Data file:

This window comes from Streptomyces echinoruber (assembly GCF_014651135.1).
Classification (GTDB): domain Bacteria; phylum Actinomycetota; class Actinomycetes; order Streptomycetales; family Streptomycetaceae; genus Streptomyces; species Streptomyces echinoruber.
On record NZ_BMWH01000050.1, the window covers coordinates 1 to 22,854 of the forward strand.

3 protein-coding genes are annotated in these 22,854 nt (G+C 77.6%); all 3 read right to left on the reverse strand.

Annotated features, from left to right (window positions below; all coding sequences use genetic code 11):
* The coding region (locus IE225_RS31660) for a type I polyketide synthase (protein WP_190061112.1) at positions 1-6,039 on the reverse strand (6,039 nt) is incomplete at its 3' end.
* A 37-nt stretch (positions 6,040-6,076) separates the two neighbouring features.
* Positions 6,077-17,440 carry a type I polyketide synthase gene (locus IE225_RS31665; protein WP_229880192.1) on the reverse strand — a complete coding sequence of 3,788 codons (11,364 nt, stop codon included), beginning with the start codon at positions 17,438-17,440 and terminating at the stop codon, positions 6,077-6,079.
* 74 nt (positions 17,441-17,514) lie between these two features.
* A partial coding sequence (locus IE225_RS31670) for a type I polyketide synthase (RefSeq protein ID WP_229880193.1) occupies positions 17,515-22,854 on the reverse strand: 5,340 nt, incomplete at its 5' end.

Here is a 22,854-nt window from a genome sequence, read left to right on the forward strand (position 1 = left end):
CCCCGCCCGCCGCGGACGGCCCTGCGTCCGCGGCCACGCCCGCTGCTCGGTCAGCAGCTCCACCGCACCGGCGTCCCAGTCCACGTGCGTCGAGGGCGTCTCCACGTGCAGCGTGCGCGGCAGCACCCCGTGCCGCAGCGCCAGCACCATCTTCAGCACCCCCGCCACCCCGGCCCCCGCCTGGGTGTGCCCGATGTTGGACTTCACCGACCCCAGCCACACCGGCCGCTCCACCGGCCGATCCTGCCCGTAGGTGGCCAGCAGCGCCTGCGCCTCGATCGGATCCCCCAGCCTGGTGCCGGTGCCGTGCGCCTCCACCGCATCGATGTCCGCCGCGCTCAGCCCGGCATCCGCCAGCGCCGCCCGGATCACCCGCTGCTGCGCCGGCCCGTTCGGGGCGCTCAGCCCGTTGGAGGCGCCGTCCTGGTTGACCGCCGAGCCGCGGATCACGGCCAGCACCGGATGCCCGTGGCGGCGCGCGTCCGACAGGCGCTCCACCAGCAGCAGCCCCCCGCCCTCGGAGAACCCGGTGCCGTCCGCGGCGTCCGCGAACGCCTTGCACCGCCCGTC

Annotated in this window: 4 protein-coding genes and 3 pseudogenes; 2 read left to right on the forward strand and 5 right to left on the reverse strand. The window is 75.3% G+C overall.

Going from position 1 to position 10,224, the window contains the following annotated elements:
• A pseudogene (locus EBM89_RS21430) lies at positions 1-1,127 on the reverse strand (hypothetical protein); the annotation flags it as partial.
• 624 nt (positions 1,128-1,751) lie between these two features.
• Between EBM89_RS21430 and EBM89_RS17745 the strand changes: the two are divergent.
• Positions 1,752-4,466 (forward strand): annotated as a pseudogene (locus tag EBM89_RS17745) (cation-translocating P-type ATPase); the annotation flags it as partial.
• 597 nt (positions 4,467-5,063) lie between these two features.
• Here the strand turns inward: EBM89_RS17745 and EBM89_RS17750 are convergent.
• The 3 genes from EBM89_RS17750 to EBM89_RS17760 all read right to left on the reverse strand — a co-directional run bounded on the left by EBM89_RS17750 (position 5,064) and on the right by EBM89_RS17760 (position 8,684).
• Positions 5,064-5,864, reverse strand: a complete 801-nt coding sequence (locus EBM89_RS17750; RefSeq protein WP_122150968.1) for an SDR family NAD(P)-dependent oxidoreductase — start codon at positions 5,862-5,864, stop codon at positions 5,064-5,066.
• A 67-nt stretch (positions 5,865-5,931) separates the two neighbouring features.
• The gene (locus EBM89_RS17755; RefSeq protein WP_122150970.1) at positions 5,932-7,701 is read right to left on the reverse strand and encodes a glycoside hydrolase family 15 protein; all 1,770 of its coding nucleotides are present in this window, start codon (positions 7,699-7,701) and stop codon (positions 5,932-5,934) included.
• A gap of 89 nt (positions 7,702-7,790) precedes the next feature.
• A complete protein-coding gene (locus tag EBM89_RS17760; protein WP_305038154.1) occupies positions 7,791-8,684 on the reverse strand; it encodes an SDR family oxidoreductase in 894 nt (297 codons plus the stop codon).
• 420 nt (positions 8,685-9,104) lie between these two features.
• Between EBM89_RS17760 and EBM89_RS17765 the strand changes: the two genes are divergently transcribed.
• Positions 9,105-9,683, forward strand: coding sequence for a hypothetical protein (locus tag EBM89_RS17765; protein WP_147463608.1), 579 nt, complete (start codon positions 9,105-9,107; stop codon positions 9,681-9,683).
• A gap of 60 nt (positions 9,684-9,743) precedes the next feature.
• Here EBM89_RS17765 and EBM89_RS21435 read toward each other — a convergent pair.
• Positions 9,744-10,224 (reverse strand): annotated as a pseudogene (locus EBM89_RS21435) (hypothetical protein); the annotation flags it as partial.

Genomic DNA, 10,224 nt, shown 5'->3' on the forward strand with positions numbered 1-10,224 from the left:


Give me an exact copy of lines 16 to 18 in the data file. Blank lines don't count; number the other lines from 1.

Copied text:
• 624 nt (positions 1,128-1,751) lie between these two features.
• Between EBM89_RS21430 and EBM89_RS17745 the strand changes: the two are divergent.
• Positions 1,752-4,466 (forward strand): annotated as a pseudogene (locus tag EBM89_RS17745) (cation-translocating P-type ATPase); the annotation flags it as partial.